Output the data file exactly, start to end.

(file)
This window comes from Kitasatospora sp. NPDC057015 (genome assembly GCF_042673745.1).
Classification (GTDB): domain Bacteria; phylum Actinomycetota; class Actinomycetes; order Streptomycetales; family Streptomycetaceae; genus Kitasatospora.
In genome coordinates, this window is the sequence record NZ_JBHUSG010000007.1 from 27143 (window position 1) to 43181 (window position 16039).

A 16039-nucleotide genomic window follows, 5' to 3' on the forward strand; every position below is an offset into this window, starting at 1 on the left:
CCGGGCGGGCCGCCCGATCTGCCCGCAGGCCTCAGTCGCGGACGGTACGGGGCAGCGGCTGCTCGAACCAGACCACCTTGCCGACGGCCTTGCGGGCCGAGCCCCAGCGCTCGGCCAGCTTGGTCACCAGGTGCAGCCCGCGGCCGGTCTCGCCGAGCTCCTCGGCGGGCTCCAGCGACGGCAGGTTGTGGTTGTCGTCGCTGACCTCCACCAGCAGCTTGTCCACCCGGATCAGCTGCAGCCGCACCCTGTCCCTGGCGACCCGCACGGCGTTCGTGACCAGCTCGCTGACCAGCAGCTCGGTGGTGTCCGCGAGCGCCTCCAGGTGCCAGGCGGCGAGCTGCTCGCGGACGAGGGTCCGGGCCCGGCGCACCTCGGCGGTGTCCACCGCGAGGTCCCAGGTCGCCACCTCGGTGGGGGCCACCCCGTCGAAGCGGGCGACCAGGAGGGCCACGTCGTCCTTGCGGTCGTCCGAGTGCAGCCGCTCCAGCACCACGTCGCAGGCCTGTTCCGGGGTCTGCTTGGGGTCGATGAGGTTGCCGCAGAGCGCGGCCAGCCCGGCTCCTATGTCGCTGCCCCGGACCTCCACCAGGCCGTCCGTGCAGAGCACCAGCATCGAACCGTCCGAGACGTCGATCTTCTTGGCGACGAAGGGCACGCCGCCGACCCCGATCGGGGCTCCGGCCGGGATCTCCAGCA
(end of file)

This window comes from Kitasatospora sp. NPDC057015 (genome assembly GCF_042673745.1).
Classification (GTDB): domain Bacteria; phylum Actinomycetota; class Actinomycetes; order Streptomycetales; family Streptomycetaceae; genus Kitasatospora.
In genome coordinates, this window is the sequence record NZ_JBHUSG010000007.1 from 27143 (window position 1) to 43181 (window position 16039).

A 16039-nucleotide genomic window follows, 5' to 3' on the forward strand; every position below is an offset into this window, starting at 1 on the left:
CCGGGCGGGCCGCCCGATCTGCCCGCAGGCCTCAGTCGCGGACGGTACGGGGCAGCGGCTGCTCGAACCAGACCACCTTGCCGACGGCCTTGCGGGCCGAGCCCCAGCGCTCGGCCAGCTTGGTCACCAGGTGCAGCCCGCGGCCGGTCTCGCCGAGCTCCTCGGCGGGCTCCAGCGACGGCAGGTTGTGGTTGTCGTCGCTGACCTCCACCAGCAGCTTGTCCACCCGGATCAGCTGCAGCCGCACCCTGTCCCTGGCGACCCGCACGGCGTTCGTGACCAGCTCGCTGACCAGCAGCTCGGTGGTGTCCGCGAGCGCCTCCAGGTGCCAGGCGGCGAGCTGCTCGCGGACGAGGGTCCGGGCCCGGCGCACCTCGGCGGTGTCCACCGCGAGGTCCCAGGTCGCCACCTCGGTGGGGGCCACCCCGTCGAAGCGGGCGACCAGGAGGGCCACGTCGTCCTTGCGGTCGTCCGAGTGCAGCCGCTCCAGCACCACGTCGCAGGCCTGTTCCGGGGTCTGCTTGGGGTCGATGAGGTTGCCGCAGAGCGCGGCCAGCCCGGCTCCTATGTCGCTGCCCCGGACCTCCACCAGGCCGTCCGTGCAGAGCACCAGCATCGAACCGTCCGAGACGTCGATCTTCTTGGCGACGAAGGGCACGCCGCCGACCCCGATCGGGGCTCCGGCCGGGATCTCCAGCA